Among other things, I manage the relationship between IBM Rational and IBM Research, which means that I engage with Rational's strategy team and project managers to identify the wicked problems that we'd like to have Research pursue for us and then work with the Resarch teams to bring that work to fruition. The time horizon of the projects we've funded ranges anywhere from the present (meaning that we'll bring this work to product immediately) to one to three years out.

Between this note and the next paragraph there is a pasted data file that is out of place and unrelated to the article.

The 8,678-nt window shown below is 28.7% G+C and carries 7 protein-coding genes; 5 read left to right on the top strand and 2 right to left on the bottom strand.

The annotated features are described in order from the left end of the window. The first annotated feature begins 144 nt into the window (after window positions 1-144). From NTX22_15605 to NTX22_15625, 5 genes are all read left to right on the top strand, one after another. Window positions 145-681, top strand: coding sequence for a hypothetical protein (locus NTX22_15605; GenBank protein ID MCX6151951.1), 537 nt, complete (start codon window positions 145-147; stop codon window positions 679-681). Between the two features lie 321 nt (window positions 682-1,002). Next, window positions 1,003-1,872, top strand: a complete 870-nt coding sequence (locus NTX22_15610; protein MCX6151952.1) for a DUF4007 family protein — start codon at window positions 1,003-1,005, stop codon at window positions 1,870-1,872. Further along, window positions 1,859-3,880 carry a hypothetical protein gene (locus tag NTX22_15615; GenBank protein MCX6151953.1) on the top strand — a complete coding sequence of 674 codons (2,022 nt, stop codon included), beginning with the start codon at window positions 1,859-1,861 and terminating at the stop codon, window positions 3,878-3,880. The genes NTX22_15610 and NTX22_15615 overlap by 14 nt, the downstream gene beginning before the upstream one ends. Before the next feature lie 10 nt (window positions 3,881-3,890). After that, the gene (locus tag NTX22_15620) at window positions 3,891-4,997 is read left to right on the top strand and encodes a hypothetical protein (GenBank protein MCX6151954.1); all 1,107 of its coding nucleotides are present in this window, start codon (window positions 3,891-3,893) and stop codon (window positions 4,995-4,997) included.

I've often called Research our secret weapon because it gives us an opportunity to spend energy on some big plays as well as some really knotty problems, in a setting that allows innovation to flourish but that is yet still connected to reality. I just completed a couple of days of meetings at Resarch to plan our agenda for 2005, and I've come back quite energized. Since I know that there are some Rogues from Redmond who read this blog (Hi Steve! Hi Wojtek!) I won't go into extreme details here, but suffice it to say that there are still a lot of hard problems to solve in the area improving the developer experience. One important theme that came out of our discussions was the importance of and the opportunity for seamless and deep semantic connectivity among all the artifacts of the development process; another critical theme addressed tooling for legacy systems, tooling that would help conducting architectural digs and recomponentizing such systems for delivery as services.